Noted environmental reporter Ted Conover will speak September 16
September 3, 2009
MIDDLEBURY, Vt. ? At 4:30 p.m. on Wednesday, Sept. 16, veteran journalist Ted Conover will discuss his reporting methods and read from his forthcoming book, "The Routes of Man: How Roads Are Changing the World and the Way We Live Today." The talk is free and open to the public and will take place in the Orchard Room at the Franklin Environmental Center at Hillcrest at Middlebury College, located on College Street (Route 125).
Conover, who spent a year working underground as a guard at Sing-Sing in order to write his 2001 book, "Newjack: Guarding Sing Sing," is this fall's visiting reporter for the Middlebury Fellowships in Environmental Journalism. Each year the fellowships, funded by a private grant, give $10,000 to 10 early-career journalists to defray reporting expenses, and guide them through the reporting and writing process for the following year. Fellows are chosen on the basis of the stories they propose and their writing samples, including two Middlebury undergraduates, who receive $4,000. The fellows gather in September at Bread Loaf and in the spring at the Monterey Institute of International Studies, to discuss their stories with visiting reporters like Conover, director Bill McKibben and associate director Christopher Shaw.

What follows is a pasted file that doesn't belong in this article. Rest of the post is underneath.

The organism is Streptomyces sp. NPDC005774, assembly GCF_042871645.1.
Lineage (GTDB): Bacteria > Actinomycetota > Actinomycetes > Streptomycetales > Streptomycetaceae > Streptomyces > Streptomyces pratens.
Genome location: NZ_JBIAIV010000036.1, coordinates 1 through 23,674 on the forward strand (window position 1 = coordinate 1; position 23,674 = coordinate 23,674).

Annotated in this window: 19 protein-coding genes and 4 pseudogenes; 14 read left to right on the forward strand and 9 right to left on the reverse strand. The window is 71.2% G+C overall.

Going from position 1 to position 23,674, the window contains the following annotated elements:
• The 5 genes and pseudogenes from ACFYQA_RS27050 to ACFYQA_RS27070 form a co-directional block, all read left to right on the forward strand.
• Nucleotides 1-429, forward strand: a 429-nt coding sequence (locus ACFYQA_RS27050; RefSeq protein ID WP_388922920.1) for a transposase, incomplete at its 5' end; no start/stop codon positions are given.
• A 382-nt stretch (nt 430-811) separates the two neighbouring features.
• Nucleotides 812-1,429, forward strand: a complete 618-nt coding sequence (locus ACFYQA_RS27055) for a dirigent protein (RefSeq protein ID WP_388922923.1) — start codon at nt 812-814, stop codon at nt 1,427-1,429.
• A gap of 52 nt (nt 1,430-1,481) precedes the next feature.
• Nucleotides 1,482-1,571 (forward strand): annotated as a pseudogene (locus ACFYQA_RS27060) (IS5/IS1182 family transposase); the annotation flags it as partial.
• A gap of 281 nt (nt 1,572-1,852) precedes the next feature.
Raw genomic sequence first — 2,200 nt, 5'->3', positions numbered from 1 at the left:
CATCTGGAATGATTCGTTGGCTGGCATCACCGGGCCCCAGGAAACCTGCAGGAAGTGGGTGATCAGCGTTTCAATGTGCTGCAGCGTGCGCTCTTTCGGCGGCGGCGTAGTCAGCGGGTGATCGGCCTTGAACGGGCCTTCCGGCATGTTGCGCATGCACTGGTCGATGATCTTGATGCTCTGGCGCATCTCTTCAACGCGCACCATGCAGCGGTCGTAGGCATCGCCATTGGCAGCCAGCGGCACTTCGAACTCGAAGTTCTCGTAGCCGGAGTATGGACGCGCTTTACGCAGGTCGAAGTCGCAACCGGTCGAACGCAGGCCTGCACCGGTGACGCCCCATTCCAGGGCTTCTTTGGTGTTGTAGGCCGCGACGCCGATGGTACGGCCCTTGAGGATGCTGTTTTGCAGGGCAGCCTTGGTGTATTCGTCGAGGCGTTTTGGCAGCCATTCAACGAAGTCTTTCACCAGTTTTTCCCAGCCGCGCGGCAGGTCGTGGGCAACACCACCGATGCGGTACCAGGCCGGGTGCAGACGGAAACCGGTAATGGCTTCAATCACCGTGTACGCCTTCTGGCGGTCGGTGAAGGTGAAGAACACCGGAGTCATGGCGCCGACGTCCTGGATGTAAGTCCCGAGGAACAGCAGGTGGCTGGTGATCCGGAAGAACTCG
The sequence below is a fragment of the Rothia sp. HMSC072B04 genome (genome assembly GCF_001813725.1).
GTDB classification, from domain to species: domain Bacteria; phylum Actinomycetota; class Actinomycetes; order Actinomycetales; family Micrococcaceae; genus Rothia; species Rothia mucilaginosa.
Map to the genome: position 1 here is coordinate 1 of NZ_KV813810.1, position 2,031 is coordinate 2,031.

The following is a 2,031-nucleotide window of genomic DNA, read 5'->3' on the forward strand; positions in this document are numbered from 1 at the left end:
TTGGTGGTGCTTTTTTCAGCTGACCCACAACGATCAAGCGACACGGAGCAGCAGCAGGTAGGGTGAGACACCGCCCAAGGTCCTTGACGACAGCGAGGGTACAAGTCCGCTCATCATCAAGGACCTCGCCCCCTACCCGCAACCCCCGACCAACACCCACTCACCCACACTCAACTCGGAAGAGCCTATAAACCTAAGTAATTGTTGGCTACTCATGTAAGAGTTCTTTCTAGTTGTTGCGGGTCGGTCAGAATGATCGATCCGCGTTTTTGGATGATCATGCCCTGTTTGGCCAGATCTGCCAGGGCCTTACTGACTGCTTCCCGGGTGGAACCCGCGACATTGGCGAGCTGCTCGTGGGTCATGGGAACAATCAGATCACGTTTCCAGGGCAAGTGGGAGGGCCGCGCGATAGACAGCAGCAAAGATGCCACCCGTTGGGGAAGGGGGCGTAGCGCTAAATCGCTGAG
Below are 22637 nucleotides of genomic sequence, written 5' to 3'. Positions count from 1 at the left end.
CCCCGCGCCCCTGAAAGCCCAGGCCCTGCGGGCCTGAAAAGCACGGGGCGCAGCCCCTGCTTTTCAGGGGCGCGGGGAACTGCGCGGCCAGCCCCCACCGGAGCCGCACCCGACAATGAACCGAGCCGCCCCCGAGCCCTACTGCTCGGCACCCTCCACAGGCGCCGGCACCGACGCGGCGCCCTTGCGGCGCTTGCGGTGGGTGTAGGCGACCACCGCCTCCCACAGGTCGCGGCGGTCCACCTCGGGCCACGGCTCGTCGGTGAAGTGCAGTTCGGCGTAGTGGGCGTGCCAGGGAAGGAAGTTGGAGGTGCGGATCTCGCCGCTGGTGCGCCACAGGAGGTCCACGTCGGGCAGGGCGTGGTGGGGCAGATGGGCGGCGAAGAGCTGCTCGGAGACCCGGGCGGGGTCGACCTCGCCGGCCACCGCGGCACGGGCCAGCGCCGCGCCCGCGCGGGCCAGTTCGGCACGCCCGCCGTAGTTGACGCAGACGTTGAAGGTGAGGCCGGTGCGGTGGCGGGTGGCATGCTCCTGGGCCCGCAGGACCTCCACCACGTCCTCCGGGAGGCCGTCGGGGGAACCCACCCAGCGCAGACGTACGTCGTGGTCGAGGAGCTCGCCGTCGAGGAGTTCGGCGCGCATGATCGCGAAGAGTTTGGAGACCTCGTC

Conover's "Newjack" won the National Book Critics Circle Award in 2001. Known for his immersive style of journalism, Conover has traveled with hoboes and with "coyotes," who smuggle people across the border from Mexico, for previous writings. For "The Routes of Man," he traversed some of the world's most remote and rugged roads in a variety of ways, including riding on the back of a fuel truck crossing the Andes on his way to find illegal mahogany loggers on the Amazon. He also traveled in China, India and Brazil.
A 1981 summa cum laude graduate of Amherst College, Conover spent the following two years at Cambridge University as a Marshall Scholar. In 2001, he received an honorary doctorate from Amherst and, in 2003, a Guggenheim Fellowship. In recent years he has taught at the Bread Loaf Writers' Conference, Harvard University's John F. Kennedy School of Government, and the University of Oregon. He is currently a distinguished writer in residence at the Arthur L. Carter Journalism Institute of New York University. He contributes to publications including The New York Times Magazine, The New Yorker, and many others.
"We're enormously honored to have Ted Conover as our visiting reporter," said McKibben. "He's a great teacher and everything you look for in a reporter and a story teller."
For more information, contact Associate Director of the Fellowships in Environmental Journalism Christopher Shaw at firstname.lastname@example.org.